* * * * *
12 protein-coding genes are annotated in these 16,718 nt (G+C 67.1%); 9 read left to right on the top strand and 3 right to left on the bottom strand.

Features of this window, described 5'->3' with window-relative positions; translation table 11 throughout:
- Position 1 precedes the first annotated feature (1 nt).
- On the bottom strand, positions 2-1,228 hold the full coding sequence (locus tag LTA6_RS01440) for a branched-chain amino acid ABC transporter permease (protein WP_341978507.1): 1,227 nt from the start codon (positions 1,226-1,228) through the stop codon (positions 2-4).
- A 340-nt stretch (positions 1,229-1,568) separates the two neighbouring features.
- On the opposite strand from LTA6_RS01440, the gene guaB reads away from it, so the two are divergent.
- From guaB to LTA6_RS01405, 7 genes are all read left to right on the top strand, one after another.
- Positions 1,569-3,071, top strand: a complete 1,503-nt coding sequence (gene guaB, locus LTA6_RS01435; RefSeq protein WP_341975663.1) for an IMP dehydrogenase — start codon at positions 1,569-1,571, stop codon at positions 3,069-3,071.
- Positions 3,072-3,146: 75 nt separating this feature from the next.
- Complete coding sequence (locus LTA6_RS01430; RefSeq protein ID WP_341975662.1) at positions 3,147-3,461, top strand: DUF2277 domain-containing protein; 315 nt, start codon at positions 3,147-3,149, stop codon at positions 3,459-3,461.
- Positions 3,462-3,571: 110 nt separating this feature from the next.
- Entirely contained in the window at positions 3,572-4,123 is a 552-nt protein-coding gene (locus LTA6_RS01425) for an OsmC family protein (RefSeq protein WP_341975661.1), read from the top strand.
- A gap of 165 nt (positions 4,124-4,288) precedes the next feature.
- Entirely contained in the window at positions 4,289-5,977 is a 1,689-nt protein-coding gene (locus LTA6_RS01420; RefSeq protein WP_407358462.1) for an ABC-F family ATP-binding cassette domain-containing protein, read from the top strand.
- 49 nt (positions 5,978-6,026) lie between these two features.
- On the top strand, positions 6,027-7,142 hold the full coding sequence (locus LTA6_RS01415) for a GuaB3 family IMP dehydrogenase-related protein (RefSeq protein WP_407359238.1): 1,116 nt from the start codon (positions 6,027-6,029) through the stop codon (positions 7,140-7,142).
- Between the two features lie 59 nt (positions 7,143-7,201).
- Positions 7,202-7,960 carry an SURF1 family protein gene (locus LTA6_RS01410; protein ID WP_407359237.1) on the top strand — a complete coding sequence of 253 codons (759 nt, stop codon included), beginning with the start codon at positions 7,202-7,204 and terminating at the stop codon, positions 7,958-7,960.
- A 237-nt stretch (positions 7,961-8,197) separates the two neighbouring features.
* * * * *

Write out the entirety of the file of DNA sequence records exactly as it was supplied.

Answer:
12 protein-coding genes are annotated in these 16,718 nt (G+C 67.1%); 9 read left to right on the top strand and 3 right to left on the bottom strand.

Features of this window, described 5'->3' with window-relative positions; translation table 11 throughout:
- Position 1 precedes the first annotated feature (1 nt).
- On the bottom strand, positions 2-1,228 hold the full coding sequence (locus tag LTA6_RS01440) for a branched-chain amino acid ABC transporter permease (protein WP_341978507.1): 1,227 nt from the start codon (positions 1,226-1,228) through the stop codon (positions 2-4).
- A 340-nt stretch (positions 1,229-1,568) separates the two neighbouring features.
- On the opposite strand from LTA6_RS01440, the gene guaB reads away from it, so the two are divergent.
- From guaB to LTA6_RS01405, 7 genes are all read left to right on the top strand, one after another.
- Positions 1,569-3,071, top strand: a complete 1,503-nt coding sequence (gene guaB, locus LTA6_RS01435; RefSeq protein WP_341975663.1) for an IMP dehydrogenase — start codon at positions 1,569-1,571, stop codon at positions 3,069-3,071.
- Positions 3,072-3,146: 75 nt separating this feature from the next.
- Complete coding sequence (locus LTA6_RS01430; RefSeq protein ID WP_341975662.1) at positions 3,147-3,461, top strand: DUF2277 domain-containing protein; 315 nt, start codon at positions 3,147-3,149, stop codon at positions 3,459-3,461.
- Positions 3,462-3,571: 110 nt separating this feature from the next.
- Entirely contained in the window at positions 3,572-4,123 is a 552-nt protein-coding gene (locus LTA6_RS01425) for an OsmC family protein (RefSeq protein WP_341975661.1), read from the top strand.
- A gap of 165 nt (positions 4,124-4,288) precedes the next feature.
- Entirely contained in the window at positions 4,289-5,977 is a 1,689-nt protein-coding gene (locus LTA6_RS01420; RefSeq protein WP_407358462.1) for an ABC-F family ATP-binding cassette domain-containing protein, read from the top strand.
- 49 nt (positions 5,978-6,026) lie between these two features.
- On the top strand, positions 6,027-7,142 hold the full coding sequence (locus LTA6_RS01415) for a GuaB3 family IMP dehydrogenase-related protein (RefSeq protein WP_407359238.1): 1,116 nt from the start codon (positions 6,027-6,029) through the stop codon (positions 7,140-7,142).
- Between the two features lie 59 nt (positions 7,143-7,201).
- Positions 7,202-7,960 carry an SURF1 family protein gene (locus LTA6_RS01410; protein ID WP_407359237.1) on the top strand — a complete coding sequence of 253 codons (759 nt, stop codon included), beginning with the start codon at positions 7,202-7,204 and terminating at the stop codon, positions 7,958-7,960.
- A 237-nt stretch (positions 7,961-8,197) separates the two neighbouring features.